One of the things that makes the Museum’s exhibition of the Gwozdziec roof truly amazing is that it is completely suspended above the viewers’ heads. Sixteen steel rods will run through the log walls and attach the roof to the ceiling. Alicia Spence thought this might be one of the only hanging timber frame structures in the world.
And, at the end of the second week of the install, it was time to get it flying.
The plan was to make the actual lifting job as simple as possible. This meant rigging up eight chain hosts around the roof and using the attached digital scales on each one to make sure that the structure was balanced. With this lifting system in place, a crew member at each hoist could pull a set number of times and, with remarkably little effort, move the roof up inch-by-inch.
So at the end of one day the whole team assembled to lift the synagogue. Ten pulls on a hoist at a time would scarcely move the roof up, but we could all see that the roof was making headway by its gentle sway. For safety’s sake, they put cribbing under each corner of the roof. Alicia made careful records of the weight on each hoist and made sure everything was stable.
With the structure hanging, the timber frame crew could move on to getting the roof rafters into place. This often meant that Jacob Jensen had to climb all the way to the top of the ridge truss to fit the joints. Looking out at him from the top floor glass box, this didn’t seem like much of a climb, but from the exhibition floor, he was way up there.
At one point we noticed that there were five layers of crew working on the synagogue at a time: Jacob at the top, two rows of timber framers installing the interior structure of the upper roof, and the painting crew working at the lantern level and below. The space was filled with the constant sound of saws, drills, and hammers.
There was still timber frame work going on the very last day we were there, but by the middle of the last week all the major tasks had been completed. We all could step back and marvel at the immensity and complexity of the Gwozdziec roof.
In fact, when we interviewed Maria Piechotka about Gwozdziec, she said it was this complexity that made these Polish synagogues so special. Following World War II, Maria and her husband, Kazimierz, were able to recover and compile the pre-war research done about the synagogues. Rick and Laura Brown describe them as the grandparents of this project. Maria gave us a great theory about why the Jews of this time and location may have been able to circumvent 2nd Commandment laws. You’ll have to wait to hear it!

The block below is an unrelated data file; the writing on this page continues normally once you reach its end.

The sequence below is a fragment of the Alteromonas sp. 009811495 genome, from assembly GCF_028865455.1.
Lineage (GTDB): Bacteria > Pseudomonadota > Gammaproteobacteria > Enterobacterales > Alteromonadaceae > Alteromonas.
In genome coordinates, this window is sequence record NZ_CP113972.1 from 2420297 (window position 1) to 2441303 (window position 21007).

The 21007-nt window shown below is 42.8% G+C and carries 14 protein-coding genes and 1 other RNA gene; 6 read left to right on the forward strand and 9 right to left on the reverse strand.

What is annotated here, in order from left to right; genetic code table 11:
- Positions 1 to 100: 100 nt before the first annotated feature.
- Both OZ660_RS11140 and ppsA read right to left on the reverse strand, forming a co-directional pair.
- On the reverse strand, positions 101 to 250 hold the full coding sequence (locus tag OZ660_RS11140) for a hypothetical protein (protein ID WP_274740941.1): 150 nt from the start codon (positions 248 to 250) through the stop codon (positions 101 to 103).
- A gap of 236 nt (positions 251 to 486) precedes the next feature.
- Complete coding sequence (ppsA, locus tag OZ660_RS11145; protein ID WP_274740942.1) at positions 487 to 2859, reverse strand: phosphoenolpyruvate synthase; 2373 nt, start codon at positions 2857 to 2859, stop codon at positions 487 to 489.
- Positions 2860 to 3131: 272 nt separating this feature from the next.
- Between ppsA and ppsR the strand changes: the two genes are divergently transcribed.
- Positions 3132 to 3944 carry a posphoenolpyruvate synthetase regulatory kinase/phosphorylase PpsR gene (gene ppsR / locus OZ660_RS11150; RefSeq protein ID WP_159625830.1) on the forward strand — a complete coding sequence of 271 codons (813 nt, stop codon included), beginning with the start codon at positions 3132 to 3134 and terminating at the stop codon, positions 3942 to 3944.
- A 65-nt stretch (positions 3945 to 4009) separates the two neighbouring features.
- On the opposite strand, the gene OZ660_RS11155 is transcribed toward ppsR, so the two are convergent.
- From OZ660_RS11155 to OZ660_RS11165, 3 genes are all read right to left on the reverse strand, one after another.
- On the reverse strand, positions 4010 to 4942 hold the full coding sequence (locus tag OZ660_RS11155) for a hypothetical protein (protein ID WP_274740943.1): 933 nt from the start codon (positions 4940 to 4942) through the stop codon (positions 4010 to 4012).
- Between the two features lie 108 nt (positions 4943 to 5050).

We also took this opportunity to interview members of the crew again. This has been a very long-coming moment for everyone involved. The timber framers had last seen the structure in the early summer of 2011. The Handshouse crew, on the other hand, like Krista Lima, Jason Loik, Matt Jeffs, and Jason Bashaw, had spent two long summers working on the painted ceiling. Krista told us that she thinks she may have painted an animal, a detail, or a pattern on every single panel.
And so in the last few days of the installation, the Handshouse crew turned anxiously toward getting the final panels into place. When the first dome went in with its fabulous bear, unicorns, ostrich, and camel, we were shocked at just how powerful the paintings were. The intricacy of the floral patterns were almost incandescent under the work lights. One team tackled the remaining domes and pendantives, while the other struggled with the zodiac.
The last panels were a real struggle. Very careful shimming, shaving, and adjustment was needed to get the lines to match. But slowly the ceiling closed in, enveloping the crew in bright colors and patterns. It was like being wrapped in a deep and wondrous tent.
Thursday, January 31st, was the last work day. Every panel and timber was in place. There was still plenty of detail work to clean up, but smiles and excitement clearly came through to replace the stress of the previous three weeks. As timber framer Jim Kricker said, for the first time since World War II, people were once again walking under the paintings and timbers of the Gwozdziec roof!